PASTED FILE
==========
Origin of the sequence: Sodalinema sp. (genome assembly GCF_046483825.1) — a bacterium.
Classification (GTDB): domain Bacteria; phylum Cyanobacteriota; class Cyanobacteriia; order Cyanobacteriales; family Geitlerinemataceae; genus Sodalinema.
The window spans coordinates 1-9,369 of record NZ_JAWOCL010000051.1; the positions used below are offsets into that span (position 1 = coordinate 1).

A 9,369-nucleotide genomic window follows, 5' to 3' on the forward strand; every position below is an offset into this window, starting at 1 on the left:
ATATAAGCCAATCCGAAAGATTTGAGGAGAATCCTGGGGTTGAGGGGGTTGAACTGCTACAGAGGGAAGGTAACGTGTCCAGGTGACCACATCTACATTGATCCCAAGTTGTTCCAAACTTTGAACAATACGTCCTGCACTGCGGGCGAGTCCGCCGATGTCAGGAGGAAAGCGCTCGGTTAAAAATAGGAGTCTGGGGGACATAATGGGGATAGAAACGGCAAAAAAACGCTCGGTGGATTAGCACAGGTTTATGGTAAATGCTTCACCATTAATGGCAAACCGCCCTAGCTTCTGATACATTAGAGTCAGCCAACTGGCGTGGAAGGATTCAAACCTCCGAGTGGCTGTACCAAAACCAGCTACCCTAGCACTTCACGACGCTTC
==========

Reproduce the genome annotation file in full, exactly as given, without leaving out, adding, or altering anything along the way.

Origin of the sequence: Sodalinema sp. (genome assembly GCF_046483825.1) — a bacterium.
Classification (GTDB): domain Bacteria; phylum Cyanobacteriota; class Cyanobacteriia; order Cyanobacteriales; family Geitlerinemataceae; genus Sodalinema.
The window spans coordinates 1-9,369 of record NZ_JAWOCL010000051.1; the positions used below are offsets into that span (position 1 = coordinate 1).

A 9,369-nucleotide genomic window follows, 5' to 3' on the forward strand; every position below is an offset into this window, starting at 1 on the left:
ATATAAGCCAATCCGAAAGATTTGAGGAGAATCCTGGGGTTGAGGGGGTTGAACTGCTACAGAGGGAAGGTAACGTGTCCAGGTGACCACATCTACATTGATCCCAAGTTGTTCCAAACTTTGAACAATACGTCCTGCACTGCGGGCGAGTCCGCCGATGTCAGGAGGAAAGCGCTCGGTTAAAAATAGGAGTCTGGGGGACATAATGGGGATAGAAACGGCAAAAAAACGCTCGGTGGATTAGCACAGGTTTATGGTAAATGCTTCACCATTAATGGCAAACCGCCCTAGCTTCTGATACATTAGAGTCAGCCAACTGGCGTGGAAGGATTCAAACCTCCGAGTGGCTGTACCAAAACCAGCTACCCTAGCACTTCACGACGCTTC